Toxic Childhood – Real Phenomenom or an excuse for Bad Parenting?

Over the last 30 years behavioural problems in the UK have doubled and psychological problems have increased by 70% and each year 4,400 people commit suicide. Suicide is the most common cause of death among men under 35 in the modern world. (Link) ( 2012 the rate is only 6.5 in 100,000.) In one of UNICEF’s surveys regarding children’s wellbeing, UK came bottom, with USA just above. Following this development WHO (World health Organisation) predicts over 50% of children will suffer from mental instability and depression at some point in their lives.

Sue Palmer started a lot of debate with the release of her book Toxic Childhood, 2006. She explains that the modern world is developing is racing speed in which humans, especially children cannot keep up. She is researching whether something is interfering with children’s development. The numbers of developmental disorders are increasing amongst children; their emotional and intellectual development is being affected by the accelerating and stressful society around them.

In normal development from birth to teens:

distractibility →→              attention          =                 focused concentration

impulsivity                           →→              self-control       =                 deferred gratification

self-centredness                 →→              empathy           =                 consideration

These processes in development takes time and according to Palmer(2006) this development is disrupted by the high speed children are forced to develop in.

Instead of parents spending their spare – time with their kids, both parents spend all day at work with the kids in school or in front of the TV and when the whole family is home the kid(s) is parked by the TV or computer instead of practicing interaction with his/her parents or outside playing with friends. Their social learning is inhibited (Palmer, 2006). As direct consequence, children grow more self-centred and less considerate towards other human beings along with their communication skills development is being limited. Social skills cannot be learned through a TV or computer games, social interaction is needed.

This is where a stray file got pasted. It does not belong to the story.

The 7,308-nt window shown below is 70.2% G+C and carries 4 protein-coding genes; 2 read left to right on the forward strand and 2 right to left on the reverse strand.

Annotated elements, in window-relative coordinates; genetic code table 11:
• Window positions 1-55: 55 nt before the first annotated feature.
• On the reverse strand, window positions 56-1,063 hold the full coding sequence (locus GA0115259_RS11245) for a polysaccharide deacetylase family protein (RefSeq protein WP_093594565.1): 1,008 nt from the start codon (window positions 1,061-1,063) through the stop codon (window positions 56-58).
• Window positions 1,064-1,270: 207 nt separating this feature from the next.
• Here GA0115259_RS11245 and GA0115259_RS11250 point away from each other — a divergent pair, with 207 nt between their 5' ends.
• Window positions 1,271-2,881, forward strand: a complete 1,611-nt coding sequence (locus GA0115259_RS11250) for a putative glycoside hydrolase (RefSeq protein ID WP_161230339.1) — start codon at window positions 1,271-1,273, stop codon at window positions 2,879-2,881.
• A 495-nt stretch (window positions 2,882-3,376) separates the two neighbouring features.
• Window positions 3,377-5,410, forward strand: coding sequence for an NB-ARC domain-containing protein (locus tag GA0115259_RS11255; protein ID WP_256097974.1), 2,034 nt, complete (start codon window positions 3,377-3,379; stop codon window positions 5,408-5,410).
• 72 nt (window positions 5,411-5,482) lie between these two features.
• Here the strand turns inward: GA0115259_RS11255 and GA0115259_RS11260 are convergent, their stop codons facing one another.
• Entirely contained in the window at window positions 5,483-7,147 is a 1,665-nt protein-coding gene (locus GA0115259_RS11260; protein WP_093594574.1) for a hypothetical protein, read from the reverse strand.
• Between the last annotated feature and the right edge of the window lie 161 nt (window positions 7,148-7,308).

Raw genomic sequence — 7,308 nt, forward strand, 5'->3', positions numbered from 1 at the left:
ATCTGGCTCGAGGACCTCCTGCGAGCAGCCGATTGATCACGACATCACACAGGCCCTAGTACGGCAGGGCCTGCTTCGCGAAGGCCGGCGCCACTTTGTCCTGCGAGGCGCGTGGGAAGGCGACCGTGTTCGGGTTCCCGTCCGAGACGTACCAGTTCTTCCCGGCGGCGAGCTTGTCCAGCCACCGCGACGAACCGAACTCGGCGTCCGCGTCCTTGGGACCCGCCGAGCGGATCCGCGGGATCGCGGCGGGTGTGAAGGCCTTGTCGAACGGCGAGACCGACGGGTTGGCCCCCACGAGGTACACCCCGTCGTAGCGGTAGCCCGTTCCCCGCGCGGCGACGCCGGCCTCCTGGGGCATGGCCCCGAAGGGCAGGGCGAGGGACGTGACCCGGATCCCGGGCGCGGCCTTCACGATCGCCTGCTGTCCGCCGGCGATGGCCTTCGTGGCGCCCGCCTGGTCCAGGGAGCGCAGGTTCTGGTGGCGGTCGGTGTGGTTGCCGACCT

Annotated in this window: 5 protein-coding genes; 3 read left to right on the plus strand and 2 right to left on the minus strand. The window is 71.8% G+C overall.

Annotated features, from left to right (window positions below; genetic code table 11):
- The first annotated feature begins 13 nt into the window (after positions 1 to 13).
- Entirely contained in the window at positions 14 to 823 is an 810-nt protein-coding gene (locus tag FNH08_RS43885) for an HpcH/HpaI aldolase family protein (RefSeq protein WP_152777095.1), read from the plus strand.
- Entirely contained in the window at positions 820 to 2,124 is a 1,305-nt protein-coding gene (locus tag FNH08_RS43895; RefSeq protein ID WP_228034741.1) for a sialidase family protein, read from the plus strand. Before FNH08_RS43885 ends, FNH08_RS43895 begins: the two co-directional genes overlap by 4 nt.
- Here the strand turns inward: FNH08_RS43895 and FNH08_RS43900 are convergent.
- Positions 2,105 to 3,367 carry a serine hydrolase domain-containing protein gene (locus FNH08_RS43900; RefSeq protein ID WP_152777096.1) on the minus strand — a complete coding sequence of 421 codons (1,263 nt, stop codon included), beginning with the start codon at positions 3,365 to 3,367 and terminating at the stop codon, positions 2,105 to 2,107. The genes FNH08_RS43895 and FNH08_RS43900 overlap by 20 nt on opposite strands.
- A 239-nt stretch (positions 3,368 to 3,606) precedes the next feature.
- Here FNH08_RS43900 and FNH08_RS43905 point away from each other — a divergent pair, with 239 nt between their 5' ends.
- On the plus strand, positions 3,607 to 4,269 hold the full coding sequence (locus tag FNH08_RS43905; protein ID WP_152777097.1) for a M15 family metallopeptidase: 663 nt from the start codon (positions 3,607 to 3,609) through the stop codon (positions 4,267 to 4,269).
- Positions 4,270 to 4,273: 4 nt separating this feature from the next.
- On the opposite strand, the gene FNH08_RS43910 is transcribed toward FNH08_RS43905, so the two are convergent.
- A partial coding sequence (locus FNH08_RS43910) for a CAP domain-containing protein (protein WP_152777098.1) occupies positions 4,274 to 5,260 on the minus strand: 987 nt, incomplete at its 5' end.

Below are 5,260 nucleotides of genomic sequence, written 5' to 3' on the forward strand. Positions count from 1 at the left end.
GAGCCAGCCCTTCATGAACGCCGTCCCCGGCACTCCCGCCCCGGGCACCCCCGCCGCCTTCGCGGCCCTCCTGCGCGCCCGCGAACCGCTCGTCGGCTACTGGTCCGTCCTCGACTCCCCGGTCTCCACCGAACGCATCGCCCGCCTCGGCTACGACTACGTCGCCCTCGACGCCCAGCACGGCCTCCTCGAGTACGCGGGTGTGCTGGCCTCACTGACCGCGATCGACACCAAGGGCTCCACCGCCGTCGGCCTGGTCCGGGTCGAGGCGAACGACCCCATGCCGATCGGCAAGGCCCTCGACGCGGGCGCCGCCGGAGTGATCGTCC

Wendy Earle, 2006, brings other arguments to the debate. She mentions the fact that from the early 1900 to year 2000 society changed at the speed of light with machines and gadgets that, viewed from the bigger picture, appeared in a second. Children of the modern world need to be presented with these gadgets, because they are the future,  and that is how the future will be: run by technology.

Media is of course another aspect that contributes to the upbringing and psychological development of children. Children are from birth being brought in a world of consumption. From early years they are being raised by the TV and other media “to consume”. The whole: You need this to be Happy – thing. Which contributes to the idea that your life is eternally incomplete until you have purchased this gadget, as well as the obvious stress.

Technology isn’t all bad. Video games are the whole reason I learned English, no “ordinary” person at home over 35 can speak or read English properly. Because they never had the need for it, they didn’t have games in English or internet, all written in English. So factual learning went into overdrive when internet was introduced and faster mental development is possible. Instead of the younger asking the older for something, the roles have been reversed. Computers and the internet allow us to gain knowledge we otherwise would never obtain.

Nonetheless, social skills are still oh so necessary and the attention, care and affection given to children by their parents can never be replaced by technology – Technology should not serve as a substitute for parental nurture.

“Gadgets are cool and all, but we should use them as tools instead of gimmicks that mess us up”
-Popps class, Brigantia 342, 2012.